‘Streets mean freedom to Kurdish children’

Welat Ay; photo – bianet

By Yüce YÖNEY, bianet:

On Wednesday, Welat Ay, fellow at Diyarbakir Political and Social Research Center, held a presentation entitled ‘Ghost Bodies in an Insecure Place: Kurdish Children’ at Bilgi University.

Ay’s presentation focused on his research, based on one-on-one interviews with 50 Kurdish children ages between 12 and 18, in the heavily Kurdish-populated neighborhoods of Mersin, a south-eastern province to which thousands of Kurdish families have been forced to migrate.

The presentation outlined how Kurdish children responded to power relations and control mechanisms in different environments such as school, family and streets. It also revealed how they coped with these mechanisms.

“Kurdish children regard the streets as terrains of freedom, while they see schools as a platform to debate with the Turkish state. Families think streets are unsafe whereas the children think the opposite and gather in streets,” Ay said.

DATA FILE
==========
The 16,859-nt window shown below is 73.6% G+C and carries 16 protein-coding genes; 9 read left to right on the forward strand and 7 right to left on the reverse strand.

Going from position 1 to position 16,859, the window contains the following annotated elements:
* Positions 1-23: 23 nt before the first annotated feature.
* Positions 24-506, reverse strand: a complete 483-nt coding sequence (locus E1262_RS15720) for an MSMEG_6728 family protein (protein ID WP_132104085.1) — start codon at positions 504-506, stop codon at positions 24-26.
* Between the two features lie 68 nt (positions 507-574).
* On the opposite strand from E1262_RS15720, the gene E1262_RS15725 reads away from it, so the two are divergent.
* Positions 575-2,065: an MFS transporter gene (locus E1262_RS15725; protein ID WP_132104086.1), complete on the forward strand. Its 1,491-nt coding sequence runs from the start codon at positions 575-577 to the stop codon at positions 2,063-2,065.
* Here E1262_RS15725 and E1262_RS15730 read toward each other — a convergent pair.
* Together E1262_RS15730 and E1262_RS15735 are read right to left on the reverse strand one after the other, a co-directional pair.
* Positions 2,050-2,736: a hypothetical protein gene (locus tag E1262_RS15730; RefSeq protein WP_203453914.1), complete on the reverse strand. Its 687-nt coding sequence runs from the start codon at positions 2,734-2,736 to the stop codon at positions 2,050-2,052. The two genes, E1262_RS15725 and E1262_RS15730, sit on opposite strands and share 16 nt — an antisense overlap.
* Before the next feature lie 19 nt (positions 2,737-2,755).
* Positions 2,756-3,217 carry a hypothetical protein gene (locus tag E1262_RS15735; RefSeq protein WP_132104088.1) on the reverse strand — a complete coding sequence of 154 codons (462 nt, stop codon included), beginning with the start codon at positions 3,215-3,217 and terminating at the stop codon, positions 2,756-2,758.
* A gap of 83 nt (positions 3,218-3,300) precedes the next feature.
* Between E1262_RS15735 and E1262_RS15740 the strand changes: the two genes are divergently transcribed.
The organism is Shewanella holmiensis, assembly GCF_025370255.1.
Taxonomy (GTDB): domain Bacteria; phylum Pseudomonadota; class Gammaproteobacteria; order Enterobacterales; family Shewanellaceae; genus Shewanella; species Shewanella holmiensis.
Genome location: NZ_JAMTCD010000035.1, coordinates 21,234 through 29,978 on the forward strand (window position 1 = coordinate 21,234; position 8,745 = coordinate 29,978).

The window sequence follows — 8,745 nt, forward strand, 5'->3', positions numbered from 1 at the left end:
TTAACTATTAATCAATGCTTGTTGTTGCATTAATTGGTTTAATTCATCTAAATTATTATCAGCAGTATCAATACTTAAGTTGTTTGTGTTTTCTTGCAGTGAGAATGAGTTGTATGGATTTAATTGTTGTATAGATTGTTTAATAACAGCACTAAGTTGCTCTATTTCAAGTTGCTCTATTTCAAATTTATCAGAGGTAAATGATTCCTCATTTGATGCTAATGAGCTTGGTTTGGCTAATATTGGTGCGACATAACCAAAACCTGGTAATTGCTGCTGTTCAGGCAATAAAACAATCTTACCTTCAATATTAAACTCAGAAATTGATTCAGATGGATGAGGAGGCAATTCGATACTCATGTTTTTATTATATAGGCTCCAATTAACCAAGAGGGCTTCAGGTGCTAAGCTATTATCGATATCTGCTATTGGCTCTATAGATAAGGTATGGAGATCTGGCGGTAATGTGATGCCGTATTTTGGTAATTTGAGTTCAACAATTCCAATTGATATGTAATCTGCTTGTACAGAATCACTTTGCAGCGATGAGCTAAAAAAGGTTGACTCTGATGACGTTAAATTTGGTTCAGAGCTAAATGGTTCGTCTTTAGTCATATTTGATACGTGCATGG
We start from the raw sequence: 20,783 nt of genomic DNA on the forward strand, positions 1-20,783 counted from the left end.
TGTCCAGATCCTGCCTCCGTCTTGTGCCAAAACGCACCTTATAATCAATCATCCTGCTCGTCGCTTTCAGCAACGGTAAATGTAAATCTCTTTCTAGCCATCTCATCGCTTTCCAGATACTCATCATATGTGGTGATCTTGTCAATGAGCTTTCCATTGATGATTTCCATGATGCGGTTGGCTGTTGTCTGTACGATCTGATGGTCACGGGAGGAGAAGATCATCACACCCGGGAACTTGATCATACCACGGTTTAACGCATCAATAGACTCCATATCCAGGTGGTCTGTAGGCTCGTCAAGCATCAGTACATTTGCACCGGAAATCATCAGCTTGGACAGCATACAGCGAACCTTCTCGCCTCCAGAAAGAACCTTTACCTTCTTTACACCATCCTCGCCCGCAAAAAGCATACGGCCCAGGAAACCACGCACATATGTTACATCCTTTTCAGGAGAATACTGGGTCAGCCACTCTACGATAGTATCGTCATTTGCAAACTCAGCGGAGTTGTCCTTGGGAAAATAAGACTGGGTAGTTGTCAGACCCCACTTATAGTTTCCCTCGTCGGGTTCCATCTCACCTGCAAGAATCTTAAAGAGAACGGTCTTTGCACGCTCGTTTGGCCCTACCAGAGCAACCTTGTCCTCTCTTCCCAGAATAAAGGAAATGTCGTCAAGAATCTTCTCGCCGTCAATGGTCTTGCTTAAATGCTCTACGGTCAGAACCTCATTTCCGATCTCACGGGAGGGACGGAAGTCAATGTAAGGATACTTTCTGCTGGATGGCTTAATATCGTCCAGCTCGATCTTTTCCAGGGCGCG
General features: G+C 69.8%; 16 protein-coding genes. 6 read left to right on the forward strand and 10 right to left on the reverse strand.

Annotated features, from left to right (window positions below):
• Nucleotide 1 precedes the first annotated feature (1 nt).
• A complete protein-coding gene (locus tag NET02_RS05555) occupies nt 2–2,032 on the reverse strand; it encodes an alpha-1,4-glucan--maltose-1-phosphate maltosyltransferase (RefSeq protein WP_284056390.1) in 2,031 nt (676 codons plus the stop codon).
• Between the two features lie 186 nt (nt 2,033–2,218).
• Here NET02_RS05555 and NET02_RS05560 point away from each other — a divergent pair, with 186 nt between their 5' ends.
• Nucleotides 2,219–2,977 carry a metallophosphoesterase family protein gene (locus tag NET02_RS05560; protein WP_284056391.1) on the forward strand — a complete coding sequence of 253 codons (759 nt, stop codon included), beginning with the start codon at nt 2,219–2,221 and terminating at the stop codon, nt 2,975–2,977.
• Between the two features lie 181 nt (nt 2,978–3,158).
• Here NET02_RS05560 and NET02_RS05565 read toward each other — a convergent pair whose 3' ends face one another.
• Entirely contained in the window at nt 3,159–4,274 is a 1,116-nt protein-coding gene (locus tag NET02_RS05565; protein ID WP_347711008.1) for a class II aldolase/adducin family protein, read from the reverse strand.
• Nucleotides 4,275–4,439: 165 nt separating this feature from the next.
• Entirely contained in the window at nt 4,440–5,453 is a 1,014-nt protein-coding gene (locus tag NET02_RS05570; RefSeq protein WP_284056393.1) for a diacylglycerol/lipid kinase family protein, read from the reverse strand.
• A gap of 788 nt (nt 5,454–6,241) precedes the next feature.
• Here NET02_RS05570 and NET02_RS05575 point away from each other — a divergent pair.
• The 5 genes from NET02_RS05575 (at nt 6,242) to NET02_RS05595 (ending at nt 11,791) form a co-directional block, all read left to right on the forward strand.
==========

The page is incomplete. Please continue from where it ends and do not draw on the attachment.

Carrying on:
Which childhood?

Ay emphasized the gaps between a ‘child model’ in the eyes of families and school, and a model that the streets are demanding.

“School is an environment where families frequently hope that their children can integrate into the society,” Ay said. “However, most of the teachers have a Turkish nationalist mentality that undermines their credibility in the eyes of Kurdish children.”

Ay said that, while families see schools as a ‘way out’, kids see them as a battlefield. “The relations between the children and school,” Ay continued, “don’t create a hopeful future but only engender a sense of revolt by Kurdish children against depersonalization.”

‘I won’t forgive the Turkish state’

Comments by the children Ay interviwed included:

“I know how [the Turkish state] burnt down our village, I know how we were forced to come here, I know how we are miserable now.”

“The Turkish state killed my uncles. I won’t forgive the Turkish state for that.”

Ay said children felt happier in the streets because they considered the streets as terrains of freedom where they could express themselves. “The insecurity at home and school pull children out to the streets.” he said.

The original article has been lightly edited.

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